Continental Divide


I used to hope the 2004 Democratic presidential nomination would
come down to a clash over national security. But you don't get
everything you hope for. In fact, as the campaign has progressed,
the foreign policy distinctions between the leading candidates have
actually diminished. John Kerry, Richard Gephardt, and John
Edwards--who supported the Iraq war--now denounce it nearly as
vehemently as Howard Dean, who did not. Dean, acting like the
front-runner he is, spends less time attacking his rivals for
trying to have it both ways. Wesley Clark, who was supposed to
sharpen the campaign's national security debate, has instead
embraced its mushy middle--first saying, la Kerry, that he would
have voted for the Iraq war resolution while opposing the war
itself, now saying he opposed the resolution, too.The campaign's real clash is over domestic policy. It closely
resembles the fights that defined Democratic primaries in the 1980s
and 1990s, and its main protagonists are Gephardt and Dean. The
media often depict the Democratic primary as a battle between
liberals and centrists. But those terms don't capture the real
divide within the party: between yuppie reformers and working-
class party regulars. The yuppies are culturally liberal and
fiscally conservative. They deride President Bush's tax cuts as
unaffordable but suspect we can't afford big new spending programs
either. And, reflecting a middle- class, progressive tradition that
dates back a century, they are skeptical of anything that smacks of
machine politics. They like anti-politicians who tell hard truths.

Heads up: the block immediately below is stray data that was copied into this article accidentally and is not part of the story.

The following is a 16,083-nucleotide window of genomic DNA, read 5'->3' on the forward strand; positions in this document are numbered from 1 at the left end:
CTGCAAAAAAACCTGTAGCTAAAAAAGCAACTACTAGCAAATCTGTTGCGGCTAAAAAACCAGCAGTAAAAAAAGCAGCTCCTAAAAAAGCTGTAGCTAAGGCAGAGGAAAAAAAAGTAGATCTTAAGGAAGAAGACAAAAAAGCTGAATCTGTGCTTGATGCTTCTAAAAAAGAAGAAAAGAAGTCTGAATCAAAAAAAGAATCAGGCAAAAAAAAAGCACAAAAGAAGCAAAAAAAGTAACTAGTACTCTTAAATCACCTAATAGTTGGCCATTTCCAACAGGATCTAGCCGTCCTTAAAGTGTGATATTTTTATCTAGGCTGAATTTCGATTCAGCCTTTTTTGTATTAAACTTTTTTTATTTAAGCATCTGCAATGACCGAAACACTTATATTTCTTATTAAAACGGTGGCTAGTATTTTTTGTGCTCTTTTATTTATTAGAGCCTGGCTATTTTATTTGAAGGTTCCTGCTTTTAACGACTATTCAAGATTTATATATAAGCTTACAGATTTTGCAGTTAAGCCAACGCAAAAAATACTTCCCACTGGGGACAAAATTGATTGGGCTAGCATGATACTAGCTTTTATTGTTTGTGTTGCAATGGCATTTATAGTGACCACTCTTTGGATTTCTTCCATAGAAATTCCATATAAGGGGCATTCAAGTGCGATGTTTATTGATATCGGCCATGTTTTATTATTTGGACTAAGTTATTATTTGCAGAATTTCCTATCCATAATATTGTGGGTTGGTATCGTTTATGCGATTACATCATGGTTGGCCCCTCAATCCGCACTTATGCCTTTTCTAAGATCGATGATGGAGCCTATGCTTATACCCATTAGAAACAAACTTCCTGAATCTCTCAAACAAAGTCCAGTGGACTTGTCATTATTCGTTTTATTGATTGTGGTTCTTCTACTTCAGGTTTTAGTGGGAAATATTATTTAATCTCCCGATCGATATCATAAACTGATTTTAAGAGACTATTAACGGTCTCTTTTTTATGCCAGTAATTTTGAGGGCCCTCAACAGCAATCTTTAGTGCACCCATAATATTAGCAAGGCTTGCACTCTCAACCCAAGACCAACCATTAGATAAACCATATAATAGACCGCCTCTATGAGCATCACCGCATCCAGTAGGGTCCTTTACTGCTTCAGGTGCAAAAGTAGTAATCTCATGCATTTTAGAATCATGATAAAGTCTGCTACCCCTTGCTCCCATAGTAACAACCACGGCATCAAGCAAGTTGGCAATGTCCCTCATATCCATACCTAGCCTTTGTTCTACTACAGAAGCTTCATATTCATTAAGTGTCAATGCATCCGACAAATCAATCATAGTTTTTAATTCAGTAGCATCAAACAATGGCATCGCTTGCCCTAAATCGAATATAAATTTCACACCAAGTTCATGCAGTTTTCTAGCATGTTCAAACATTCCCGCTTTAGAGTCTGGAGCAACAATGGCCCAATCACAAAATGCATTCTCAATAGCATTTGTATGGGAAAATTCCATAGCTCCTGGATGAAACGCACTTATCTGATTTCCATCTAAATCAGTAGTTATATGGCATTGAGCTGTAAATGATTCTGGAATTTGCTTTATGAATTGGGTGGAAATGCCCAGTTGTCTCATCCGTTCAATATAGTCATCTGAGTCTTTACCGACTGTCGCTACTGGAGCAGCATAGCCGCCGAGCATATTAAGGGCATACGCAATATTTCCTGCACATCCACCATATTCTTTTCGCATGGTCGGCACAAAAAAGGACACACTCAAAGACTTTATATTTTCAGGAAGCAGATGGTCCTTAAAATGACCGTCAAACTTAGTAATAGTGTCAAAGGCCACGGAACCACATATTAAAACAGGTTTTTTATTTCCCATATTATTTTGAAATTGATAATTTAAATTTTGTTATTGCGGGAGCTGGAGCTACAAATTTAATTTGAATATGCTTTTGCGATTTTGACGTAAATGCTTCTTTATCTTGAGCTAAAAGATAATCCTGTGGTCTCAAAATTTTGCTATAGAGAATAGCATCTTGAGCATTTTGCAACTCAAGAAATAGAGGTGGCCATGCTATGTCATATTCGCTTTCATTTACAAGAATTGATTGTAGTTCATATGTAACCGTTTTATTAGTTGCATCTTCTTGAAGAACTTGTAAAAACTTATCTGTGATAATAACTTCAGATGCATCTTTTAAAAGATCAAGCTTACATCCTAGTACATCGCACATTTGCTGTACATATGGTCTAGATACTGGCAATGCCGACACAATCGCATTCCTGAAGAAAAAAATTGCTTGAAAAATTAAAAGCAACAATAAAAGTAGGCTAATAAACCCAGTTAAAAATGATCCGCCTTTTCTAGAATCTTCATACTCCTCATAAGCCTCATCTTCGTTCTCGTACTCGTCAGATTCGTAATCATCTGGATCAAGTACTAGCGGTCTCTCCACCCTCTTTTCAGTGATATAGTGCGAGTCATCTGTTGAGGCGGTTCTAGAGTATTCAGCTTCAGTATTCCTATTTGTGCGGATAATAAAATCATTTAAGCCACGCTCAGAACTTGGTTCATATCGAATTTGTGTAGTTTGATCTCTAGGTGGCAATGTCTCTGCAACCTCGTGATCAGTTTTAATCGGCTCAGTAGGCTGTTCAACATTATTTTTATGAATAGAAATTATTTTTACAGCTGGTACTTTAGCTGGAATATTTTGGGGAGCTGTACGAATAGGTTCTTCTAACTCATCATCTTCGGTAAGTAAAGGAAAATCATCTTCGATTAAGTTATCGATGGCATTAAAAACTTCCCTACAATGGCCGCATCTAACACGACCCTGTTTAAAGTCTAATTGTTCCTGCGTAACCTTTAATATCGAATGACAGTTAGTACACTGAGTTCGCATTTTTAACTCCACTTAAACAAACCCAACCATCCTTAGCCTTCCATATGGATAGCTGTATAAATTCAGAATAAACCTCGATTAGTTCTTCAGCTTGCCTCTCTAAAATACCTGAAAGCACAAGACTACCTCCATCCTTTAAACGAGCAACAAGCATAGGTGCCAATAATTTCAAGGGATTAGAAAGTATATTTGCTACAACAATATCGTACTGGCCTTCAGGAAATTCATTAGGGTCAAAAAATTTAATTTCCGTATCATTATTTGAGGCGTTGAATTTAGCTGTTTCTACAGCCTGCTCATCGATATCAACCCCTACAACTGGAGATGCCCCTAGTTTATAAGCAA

Alienated by quintessential party man Walter Mondale, they flocked
to aloof outsider Gary Hart. Alienated by all-things-to-all-people
Bill Clinton, they flocked to Paul Tsongas, who equated fiscal
belt-tightening with moral virtue. Alienated by packaged, scripted
Al Gore, they flocked to introspective, idealistic Bill Bradley.
And, this year, they have made a religion of Howard Dean.

The party's working-class regulars, while hostile to the Christian
Right, are more culturally traditional and a bit more hawkish
(though less so in pacifist Iowa). But, more important, as the
people who bear the brunt of cuts in entitlement spending, they
don't view fiscal belttightening as morally bracing. The term
"reform" is as likely to fill them with anxiety as enthusiasm. And,
while the yuppies want to shift power to disinterested individuals
(i.e., themselves), the regulars see latter-day political machines
(i.e., unions) as their protectors. It is no surprise that the
candidates who appeal to these regulars--Mondale, Gore--thrive in
blue-collar, union-heavy Iowa. The yuppie candidates--Hart,
Tsongas, Bradley-- do best in white-collar, individualistic New

The central political story of the first nine months of 2003 was
Dean's eclipsing of Kerry as the yuppies' standard-bearer. The
cerebral, aloof Kerry had seemed poised to inherit the upscale
voters who had supported Hart, Tsongas, and Bradley. But Kerry's
waffling on the war convinced many would-be backers that he
represented politics as usual. Since Dean's rise, Kerry has begun
attacking him for wanting to balance the budget by repealing the
entire Bush tax cut and for opposing free trade. But denouncing